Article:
Air pollution affects physical health, and new research results now conclude that it also affects our psychological health.
In a new study, researchers found that children who are exposed to a high level of air pollution while growing up, have an increased risk of developing schizophrenia.
The study combines genetic data from iPSYCH with air pollution data from the Department of Environmental Science.
The research was conducted by a team at Aarhus University and elsewhere.
In the study, the team examined 23,355 people in total, and of these, 3,531 developed schizophrenia.
They found that the higher the level of air pollution, the higher the risk of schizophrenia.
For each 10 μg/m3 (concentration of air pollution per cubic meter) increase in the daily average, the risk of schizophrenia increases by approximately 20%.
Children who are exposed to an average daily level above 25 μg/m3 have an approximately 60% greater risk of developing schizophrenia compared to those who are exposed to less than 10 μg/m3.
To put these figures into perspective, the lifetime risk of developing schizophrenia is approximately 2%, which equates to two out of a hundred people developing schizophrenia during their life.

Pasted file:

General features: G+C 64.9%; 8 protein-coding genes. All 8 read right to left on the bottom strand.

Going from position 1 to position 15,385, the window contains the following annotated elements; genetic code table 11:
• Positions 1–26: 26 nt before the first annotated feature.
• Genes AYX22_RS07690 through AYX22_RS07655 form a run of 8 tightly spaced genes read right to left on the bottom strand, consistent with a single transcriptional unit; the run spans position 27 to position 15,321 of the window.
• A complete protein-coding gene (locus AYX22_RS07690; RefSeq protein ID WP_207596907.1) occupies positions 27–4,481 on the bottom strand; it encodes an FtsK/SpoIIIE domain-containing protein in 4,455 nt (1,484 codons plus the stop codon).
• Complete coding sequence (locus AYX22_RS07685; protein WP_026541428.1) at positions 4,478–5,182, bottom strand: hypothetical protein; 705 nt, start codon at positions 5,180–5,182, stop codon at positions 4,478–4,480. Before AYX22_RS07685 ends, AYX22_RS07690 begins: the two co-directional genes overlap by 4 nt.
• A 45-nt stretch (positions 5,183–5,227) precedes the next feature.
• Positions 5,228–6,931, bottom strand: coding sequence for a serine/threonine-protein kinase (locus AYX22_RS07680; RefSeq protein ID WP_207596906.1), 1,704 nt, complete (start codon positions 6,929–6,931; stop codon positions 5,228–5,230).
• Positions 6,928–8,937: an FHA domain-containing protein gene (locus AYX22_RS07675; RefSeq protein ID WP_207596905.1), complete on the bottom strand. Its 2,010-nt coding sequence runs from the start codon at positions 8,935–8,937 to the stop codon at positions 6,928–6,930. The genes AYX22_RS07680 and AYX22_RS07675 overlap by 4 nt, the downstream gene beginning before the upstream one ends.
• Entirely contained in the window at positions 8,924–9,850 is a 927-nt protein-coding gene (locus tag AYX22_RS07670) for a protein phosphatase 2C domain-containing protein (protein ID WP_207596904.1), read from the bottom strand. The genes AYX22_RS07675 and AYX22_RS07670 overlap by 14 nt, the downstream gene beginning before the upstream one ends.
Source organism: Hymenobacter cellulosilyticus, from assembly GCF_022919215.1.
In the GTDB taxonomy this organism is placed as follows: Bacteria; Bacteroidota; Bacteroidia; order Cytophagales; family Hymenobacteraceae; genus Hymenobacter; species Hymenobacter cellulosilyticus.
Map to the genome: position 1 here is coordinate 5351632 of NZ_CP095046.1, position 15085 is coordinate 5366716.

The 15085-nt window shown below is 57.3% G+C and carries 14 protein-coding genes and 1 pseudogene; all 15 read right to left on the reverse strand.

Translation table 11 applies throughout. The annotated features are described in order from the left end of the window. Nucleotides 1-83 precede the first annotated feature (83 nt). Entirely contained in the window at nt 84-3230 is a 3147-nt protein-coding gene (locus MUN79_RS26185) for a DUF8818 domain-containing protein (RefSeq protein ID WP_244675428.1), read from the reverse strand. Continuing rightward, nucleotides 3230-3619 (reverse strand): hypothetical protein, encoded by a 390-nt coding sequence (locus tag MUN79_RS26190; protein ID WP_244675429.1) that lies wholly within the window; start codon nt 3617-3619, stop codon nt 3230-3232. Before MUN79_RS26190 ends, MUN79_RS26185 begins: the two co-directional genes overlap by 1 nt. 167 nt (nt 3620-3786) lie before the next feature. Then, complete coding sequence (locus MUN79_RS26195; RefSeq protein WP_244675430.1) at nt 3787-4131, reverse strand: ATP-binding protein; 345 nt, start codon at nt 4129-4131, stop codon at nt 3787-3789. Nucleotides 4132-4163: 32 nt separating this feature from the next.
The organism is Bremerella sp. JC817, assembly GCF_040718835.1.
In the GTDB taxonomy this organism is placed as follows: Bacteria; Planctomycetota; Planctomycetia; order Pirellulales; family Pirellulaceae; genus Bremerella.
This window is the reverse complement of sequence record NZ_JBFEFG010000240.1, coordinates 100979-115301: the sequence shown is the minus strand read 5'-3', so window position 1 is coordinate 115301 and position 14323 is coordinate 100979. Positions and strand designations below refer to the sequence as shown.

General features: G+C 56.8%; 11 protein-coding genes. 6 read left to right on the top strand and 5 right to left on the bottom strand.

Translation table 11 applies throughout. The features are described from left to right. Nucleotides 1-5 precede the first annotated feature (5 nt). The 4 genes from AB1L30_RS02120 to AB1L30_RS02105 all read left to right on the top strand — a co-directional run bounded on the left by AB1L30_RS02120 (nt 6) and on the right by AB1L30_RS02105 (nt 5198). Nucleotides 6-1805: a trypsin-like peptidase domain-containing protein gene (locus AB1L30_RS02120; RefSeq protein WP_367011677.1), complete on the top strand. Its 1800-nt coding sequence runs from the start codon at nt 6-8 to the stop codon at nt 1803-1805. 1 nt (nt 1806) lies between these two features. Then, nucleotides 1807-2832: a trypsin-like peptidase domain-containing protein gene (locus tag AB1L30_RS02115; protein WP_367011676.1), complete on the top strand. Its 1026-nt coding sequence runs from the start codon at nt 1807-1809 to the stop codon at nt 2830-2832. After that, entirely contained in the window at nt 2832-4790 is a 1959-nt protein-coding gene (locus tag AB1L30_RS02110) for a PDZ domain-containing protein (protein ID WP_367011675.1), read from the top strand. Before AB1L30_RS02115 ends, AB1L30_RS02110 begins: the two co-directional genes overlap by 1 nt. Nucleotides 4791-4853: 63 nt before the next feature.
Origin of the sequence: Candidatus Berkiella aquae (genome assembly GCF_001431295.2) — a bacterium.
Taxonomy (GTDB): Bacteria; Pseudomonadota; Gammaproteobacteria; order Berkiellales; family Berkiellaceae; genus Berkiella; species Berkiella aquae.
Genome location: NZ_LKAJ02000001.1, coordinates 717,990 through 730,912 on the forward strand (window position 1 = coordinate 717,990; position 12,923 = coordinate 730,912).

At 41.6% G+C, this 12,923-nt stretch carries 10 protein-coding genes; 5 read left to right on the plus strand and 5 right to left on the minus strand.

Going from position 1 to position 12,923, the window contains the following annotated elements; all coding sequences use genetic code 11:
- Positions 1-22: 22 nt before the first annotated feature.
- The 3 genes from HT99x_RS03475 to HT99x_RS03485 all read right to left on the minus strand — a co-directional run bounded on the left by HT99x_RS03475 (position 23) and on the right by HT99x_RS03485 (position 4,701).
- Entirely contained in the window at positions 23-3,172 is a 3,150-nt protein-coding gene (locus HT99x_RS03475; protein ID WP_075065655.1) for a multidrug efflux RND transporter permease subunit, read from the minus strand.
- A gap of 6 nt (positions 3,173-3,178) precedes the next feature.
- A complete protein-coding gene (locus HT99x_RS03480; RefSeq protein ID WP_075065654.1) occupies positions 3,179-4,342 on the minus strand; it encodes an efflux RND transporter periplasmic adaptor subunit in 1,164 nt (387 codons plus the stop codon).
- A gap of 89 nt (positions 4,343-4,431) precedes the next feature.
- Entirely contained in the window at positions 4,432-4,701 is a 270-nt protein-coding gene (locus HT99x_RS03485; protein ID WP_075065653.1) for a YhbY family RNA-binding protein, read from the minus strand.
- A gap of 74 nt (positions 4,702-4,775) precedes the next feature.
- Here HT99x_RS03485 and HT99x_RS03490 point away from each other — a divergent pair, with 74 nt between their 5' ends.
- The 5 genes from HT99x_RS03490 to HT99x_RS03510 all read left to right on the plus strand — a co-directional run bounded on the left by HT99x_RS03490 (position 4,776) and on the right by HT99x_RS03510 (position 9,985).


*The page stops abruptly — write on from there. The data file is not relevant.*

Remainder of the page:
For people exposed to the lowest level of air pollution, the lifetime risk is just under 2%, while the lifetime risk for those exposed to the highest level of air pollution is approximately 3%.
Though the results demonstrate an increased risk of schizophrenia when the level of air pollution during childhood increases, the researchers cannot comment on the cause.
Instead, they emphasize that further studies are needed before they can identify the cause of this association.
The team says the risk of developing schizophrenia is also higher if people have a higher genetic liability for the disease.
The data shows that these associations are independent of each other.
The association between air pollution and schizophrenia cannot be explained by a higher genetic liability in people who grow up in areas with high levels of air pollution.
One author of the study is Senior Researcher Henriette Thisted Horsdal.
The study is published in JAMA Network Open.
Copyright © 2019 Knowridge Science Report. All rights reserved.